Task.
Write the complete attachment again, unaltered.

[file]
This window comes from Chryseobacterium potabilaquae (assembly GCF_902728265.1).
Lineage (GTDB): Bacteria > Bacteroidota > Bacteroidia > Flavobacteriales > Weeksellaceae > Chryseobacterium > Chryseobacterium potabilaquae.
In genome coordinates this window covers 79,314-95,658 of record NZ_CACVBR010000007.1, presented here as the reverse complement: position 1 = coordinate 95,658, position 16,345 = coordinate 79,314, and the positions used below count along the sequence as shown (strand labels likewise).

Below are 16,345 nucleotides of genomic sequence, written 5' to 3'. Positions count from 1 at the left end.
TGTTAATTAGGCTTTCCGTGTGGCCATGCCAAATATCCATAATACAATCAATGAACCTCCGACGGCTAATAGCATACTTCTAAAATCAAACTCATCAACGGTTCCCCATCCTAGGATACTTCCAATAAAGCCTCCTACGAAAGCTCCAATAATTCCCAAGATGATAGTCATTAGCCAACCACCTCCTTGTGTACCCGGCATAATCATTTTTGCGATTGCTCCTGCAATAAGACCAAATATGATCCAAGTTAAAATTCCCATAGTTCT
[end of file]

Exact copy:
This window comes from Chryseobacterium potabilaquae (assembly GCF_902728265.1).
Lineage (GTDB): Bacteria > Bacteroidota > Bacteroidia > Flavobacteriales > Weeksellaceae > Chryseobacterium > Chryseobacterium potabilaquae.
In genome coordinates this window covers 79,314-95,658 of record NZ_CACVBR010000007.1, presented here as the reverse complement: position 1 = coordinate 95,658, position 16,345 = coordinate 79,314, and the positions used below count along the sequence as shown (strand labels likewise).

Below are 16,345 nucleotides of genomic sequence, written 5' to 3'. Positions count from 1 at the left end.
TGTTAATTAGGCTTTCCGTGTGGCCATGCCAAATATCCATAATACAATCAATGAACCTCCGACGGCTAATAGCATACTTCTAAAATCAAACTCATCAACGGTTCCCCATCCTAGGATACTTCCAATAAAGCCTCCTACGAAAGCTCCAATAATTCCCAAGATGATAGTCATTAGCCAACCACCTCCTTGTGTACCCGGCATAATCATTTTTGCGATTGCTCCTGCAATAAGACCAAATATGATCCAAGTTAAAATTCCCATAGTTCT